I idled away a pleasant hour the other day listening to a discussion of the damage done by NAFTA to Mexican indigenous peoples. I won't identify the speaker because I wasn't taking notes and I wouldn't want to impute to her the deficiencies of my own faulty memory. Anyway, short summary: I think I came in expecting some kind of rant about the crimes of capitalism and it wasn't really that at all. The speaker was no great fan of NAFTA but she picked up on a theme dear to my heart: the notion of "market" is not cast in stone; a market is a cultural artifact and particular markets come festooned with all sorts of bells and whistles.
NAFTA does seem to have been quaintly rigged to get the most for the Norteamericanos at minimal cost. Example: subsidies: the US "level playing field" in ag export comes tilted with farm subsidies that make it possible to undercut the competition. Example: environmental costs, which the US farmers slough off on, as it were, their downstream neighbors. Contrast, the speaker asserted, Mexican family farmers who generate positive externalities which also do not get priced into the deal (this one sounds a tad more contentious to me, although I'm willing to give it some thought). Example: the tortilla market, where (it is said) two firms control over 90 percent of the trade--an idea that still pops my eyes out, because how can you monopolize anything so fungible as a tortilla?
Whatever: the force of these insults and others like them: is to drive the southern peasants off the family farms into the south and fold them into the hordes descending on the great wen with its catalog of poverty and dysfunction.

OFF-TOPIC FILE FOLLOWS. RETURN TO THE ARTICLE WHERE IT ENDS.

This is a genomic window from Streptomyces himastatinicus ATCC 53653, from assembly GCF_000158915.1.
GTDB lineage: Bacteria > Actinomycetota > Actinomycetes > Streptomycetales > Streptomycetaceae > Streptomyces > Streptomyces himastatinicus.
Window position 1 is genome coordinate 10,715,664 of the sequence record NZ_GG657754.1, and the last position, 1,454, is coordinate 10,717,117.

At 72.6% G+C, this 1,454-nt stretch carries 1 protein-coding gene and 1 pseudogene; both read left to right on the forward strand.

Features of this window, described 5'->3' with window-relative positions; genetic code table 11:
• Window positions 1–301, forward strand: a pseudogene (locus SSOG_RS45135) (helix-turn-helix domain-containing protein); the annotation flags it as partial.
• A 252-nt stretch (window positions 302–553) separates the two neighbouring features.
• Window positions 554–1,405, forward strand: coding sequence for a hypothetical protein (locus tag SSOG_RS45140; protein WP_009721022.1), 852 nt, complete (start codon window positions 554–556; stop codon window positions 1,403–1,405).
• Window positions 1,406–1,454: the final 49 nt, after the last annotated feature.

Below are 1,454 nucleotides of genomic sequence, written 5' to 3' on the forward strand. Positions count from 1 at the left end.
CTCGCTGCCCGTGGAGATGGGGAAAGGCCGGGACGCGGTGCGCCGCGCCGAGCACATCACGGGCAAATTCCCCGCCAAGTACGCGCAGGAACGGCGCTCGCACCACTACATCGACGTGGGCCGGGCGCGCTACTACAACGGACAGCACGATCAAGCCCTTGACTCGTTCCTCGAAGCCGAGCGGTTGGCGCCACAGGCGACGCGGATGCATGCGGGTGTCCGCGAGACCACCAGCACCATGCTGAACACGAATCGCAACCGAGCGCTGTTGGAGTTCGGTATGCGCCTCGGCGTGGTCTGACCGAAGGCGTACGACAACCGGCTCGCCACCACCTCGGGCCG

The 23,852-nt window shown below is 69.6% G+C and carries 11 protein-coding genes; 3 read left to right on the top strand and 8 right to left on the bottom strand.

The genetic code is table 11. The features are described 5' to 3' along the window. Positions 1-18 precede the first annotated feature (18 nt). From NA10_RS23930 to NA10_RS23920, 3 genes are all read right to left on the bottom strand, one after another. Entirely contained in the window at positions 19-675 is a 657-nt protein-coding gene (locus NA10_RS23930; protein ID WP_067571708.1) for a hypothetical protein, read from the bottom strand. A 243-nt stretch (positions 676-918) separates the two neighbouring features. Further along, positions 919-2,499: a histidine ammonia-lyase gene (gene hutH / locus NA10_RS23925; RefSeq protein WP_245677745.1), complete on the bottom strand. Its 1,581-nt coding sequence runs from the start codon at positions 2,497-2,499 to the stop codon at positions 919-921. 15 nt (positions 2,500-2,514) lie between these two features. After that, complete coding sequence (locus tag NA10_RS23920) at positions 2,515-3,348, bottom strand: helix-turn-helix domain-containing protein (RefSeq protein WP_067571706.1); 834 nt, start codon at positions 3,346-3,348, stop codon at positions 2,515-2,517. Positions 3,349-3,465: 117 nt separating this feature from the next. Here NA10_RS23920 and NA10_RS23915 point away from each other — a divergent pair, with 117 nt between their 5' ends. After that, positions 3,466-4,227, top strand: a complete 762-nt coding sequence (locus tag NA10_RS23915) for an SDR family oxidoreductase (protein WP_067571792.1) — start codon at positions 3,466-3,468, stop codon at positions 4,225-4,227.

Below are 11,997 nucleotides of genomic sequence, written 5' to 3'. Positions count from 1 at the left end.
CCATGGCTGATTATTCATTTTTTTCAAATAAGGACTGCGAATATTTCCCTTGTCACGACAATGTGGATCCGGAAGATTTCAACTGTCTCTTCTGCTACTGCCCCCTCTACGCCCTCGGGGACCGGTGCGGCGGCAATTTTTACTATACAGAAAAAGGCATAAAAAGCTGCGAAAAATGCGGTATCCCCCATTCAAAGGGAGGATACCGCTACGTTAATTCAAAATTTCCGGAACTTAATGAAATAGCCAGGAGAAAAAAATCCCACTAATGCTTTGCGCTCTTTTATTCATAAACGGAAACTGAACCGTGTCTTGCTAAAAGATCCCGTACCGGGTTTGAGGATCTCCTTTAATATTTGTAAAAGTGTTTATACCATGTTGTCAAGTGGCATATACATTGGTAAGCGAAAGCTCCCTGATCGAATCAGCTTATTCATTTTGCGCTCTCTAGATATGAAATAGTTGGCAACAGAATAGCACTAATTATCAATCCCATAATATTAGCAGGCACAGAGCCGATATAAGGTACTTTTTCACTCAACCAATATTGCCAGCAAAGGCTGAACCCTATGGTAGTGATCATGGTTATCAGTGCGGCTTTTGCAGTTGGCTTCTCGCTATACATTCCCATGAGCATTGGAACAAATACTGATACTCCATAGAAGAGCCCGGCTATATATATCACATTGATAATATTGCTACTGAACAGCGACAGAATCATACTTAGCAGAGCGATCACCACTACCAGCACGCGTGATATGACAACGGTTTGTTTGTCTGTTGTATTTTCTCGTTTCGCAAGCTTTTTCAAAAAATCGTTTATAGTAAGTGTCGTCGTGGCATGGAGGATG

And here is where my memory can perhaps go a bit selective. Because it sounds like that the only solution to the evils of liberalism here is the homeopathic therapy of more liberalism. I found myself muttering--well, if you had to choose just one, which would choose to get rid of: subsidies, externalities or the tortilla conspiracy? And is there a fourth choice?
The speaker also talked, if I heard aright, about the need for more publicity about problems of this sort, and for more by way of international intervention. The first strikes me as a tasteless joke, in that if "getting more information to the people" were the problem, then we would have solved our problems years As to the second--well, I should have thought perhaps the excesses of globalism had already gone far enough.
And one final question: has anyone since the domestication of the bottle gourd actually wanted to live as a peasant? Okay, I give you Wendell Berry, but anyone else?.